The Mental Health Comedy Tour, hosted by Preston Gitlin and headlined by Joe Matarese, came to the Tabler Arts Center at Stony Brook University on Oct. 17.
The event drew over 120 people to the Black Box Theatre for a comedy show and Q&A with the comedians about their struggles with mental health. Matarese and Gitlin were joined by comedians Daniel Laitman and Sonya Vai. The Mental Health Comedy Tour is meant to raise awareness and fight the stigma of mental illness through comedy while helping to raise money for To Write Love On Her Arms, a non-profit organization that helps those struggling with depression, suicidal thoughts and self-harm find treatment and recovery.
The evening started out with Gitlin cracking a few preliminary jokes, but it seemed that the audience had their guards up. Usually, the audiences in comedy clubs are intoxicated and older than the college demographic, so it’s easier to grab a reaction and relate to a joke. Gitlin described the room’s lack of energy as “the library meets Canada,” a comment that got a good amount of chuckles and softened up the audience.
Gitlin, who has an anxiety disorder, brought great energy as a host. The best of his material was about his stepmother, who victimized herself after tripping at the 9/11 memorial. He also talks about his college roommate, who he nicknamed “Bird,” because of the high-pitched noises he made during sex, which he imitates with hilarious accuracy.
The headliner for the night was Matarese, who delivered hilarious jokes about mental health and his family and worked the crowd by poking fun at Stony Brook and its community. Matarese has attention deficit disorder (ADD), anger issues, anxiety disorder and obsessive-compulsive disorder (OCD).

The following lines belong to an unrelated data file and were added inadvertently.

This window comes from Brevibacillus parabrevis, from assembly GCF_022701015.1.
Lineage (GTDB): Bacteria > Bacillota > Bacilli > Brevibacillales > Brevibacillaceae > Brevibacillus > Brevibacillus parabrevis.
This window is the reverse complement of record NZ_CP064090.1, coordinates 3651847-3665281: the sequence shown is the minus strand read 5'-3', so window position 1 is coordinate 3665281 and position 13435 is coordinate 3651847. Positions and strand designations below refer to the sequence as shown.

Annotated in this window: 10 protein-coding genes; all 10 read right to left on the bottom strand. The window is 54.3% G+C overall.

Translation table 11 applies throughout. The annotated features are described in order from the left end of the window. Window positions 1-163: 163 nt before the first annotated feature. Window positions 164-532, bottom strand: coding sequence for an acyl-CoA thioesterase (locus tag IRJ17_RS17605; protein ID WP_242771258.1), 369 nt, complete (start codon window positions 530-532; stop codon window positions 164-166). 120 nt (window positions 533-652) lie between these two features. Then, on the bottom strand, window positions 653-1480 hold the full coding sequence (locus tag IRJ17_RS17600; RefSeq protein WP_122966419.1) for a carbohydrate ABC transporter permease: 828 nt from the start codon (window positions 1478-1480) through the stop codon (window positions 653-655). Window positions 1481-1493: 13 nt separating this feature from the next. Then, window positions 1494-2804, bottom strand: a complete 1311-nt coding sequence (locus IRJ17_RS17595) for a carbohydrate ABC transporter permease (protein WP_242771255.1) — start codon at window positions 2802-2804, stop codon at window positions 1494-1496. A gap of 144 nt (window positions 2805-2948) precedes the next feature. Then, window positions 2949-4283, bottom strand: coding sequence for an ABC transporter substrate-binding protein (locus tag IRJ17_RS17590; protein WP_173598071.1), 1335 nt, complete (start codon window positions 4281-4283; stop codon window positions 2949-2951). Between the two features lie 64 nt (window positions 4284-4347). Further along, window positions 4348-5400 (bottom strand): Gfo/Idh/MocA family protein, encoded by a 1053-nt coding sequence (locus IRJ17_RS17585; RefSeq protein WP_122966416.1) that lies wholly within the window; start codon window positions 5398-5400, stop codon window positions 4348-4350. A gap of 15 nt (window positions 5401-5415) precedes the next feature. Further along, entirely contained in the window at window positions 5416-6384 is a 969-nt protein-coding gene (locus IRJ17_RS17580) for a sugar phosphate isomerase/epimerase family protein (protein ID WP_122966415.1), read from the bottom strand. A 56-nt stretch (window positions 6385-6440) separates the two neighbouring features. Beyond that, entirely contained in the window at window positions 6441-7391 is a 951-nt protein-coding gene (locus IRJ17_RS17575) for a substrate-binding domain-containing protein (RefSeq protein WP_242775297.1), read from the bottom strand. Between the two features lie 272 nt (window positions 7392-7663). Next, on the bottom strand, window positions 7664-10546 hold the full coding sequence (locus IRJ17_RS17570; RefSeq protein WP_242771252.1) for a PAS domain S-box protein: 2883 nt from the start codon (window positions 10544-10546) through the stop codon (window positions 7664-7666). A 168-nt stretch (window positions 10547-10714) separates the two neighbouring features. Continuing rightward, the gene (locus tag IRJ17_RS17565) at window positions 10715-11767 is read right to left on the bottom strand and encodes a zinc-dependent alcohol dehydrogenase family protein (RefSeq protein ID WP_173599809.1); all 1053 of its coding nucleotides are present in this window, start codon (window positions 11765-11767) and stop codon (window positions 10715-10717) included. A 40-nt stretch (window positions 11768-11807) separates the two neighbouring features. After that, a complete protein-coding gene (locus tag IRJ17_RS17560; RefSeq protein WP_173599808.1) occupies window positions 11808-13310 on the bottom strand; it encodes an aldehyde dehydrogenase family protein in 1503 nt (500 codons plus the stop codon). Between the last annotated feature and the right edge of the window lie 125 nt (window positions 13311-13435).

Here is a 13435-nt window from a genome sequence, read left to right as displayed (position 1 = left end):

Matarese incorporates his mental health largely into his material and he has a one-hour special named “Medicated.” He also created a podcast called “Fixing Joe” that ran from 2010-2016, focusing on his mental health transformation; he now hosts the “Life of Joe” podcast.
Laitman was the icebreaker for the night; he brought brilliant one-liners and helped the audience open up to the comedian’s more risque comedy. Laitman, who suffers from schizophrenia and OCD, has self-deprecating humor that could be studied in a comedy masterclass. It’s pure genius.
He leads the crowd into an uproar with jokes about how his schizophrenia caused his diary to write back to him, and how his OCD has given him an erection from showing up on time. His jokes broke the barrier between the audience and the performers for the night, loosening up the audience for Matarese’s set.
The highlights of the night came with Matarese’s stories. He talks about having an anxiety attack while being high and downing vodka, and his Italian mother’s reaction to the whole ordeal. He also talks about taking Adderall for his ADD and relates his body’s reaction to the medication by saying he transformed from acting like Tony Soprano to Matthew McConaughey.
Sonya Vai, who suffers from chronic depression, talked brilliantly about the expectations set by her strict Indian father, who constantly urges her to marry before it’s too late. She talks about how her depression molded her college experience, where she often had blackout-drunk sex. She lightens the mood by imitating penises raining down and hitting her face.
After the stand-up portion of the show, all of the performers sat on the stage in a Q&A to share their experiences with their mental illness. The faculty-prepared questions were answered, and then the floor was open to any attendee. The performers shared their experiences finding out about their mental illness and coming out to the public about their mental illness, connecting with the audience through their personal struggles.
Daniel Maguire, a freshman environmental studies major, related to Joe’s jokes the most. He struggled with some mental health issues in the past but mainly related to his jokes about family.
“I liked Joe a lot; some of his jokes related to me pretty well,” Maguire said. “The joke about one person constantly cleaning [to suppress their anxiety] made me think of my aunt.”
Sanan Shaikh, a senior sociology major, has dealt with mental illness. She was able to relate to all the comedians’ experiences, especially Vai.
“I don’t think I have a favorite performer; they all were good. They all had their own issues and problems which they were able to depict in the show,” Shaikh said. “I think the fact that I am Indian also, I am able to relate to [Vai] a lot.”
The event was sponsored by the Division of Undergraduate Education; Department of Family, Population and Preventive Medicine; the Mind-Body Clinical Research Center and the Department of Psychiatry & Behavioral Health.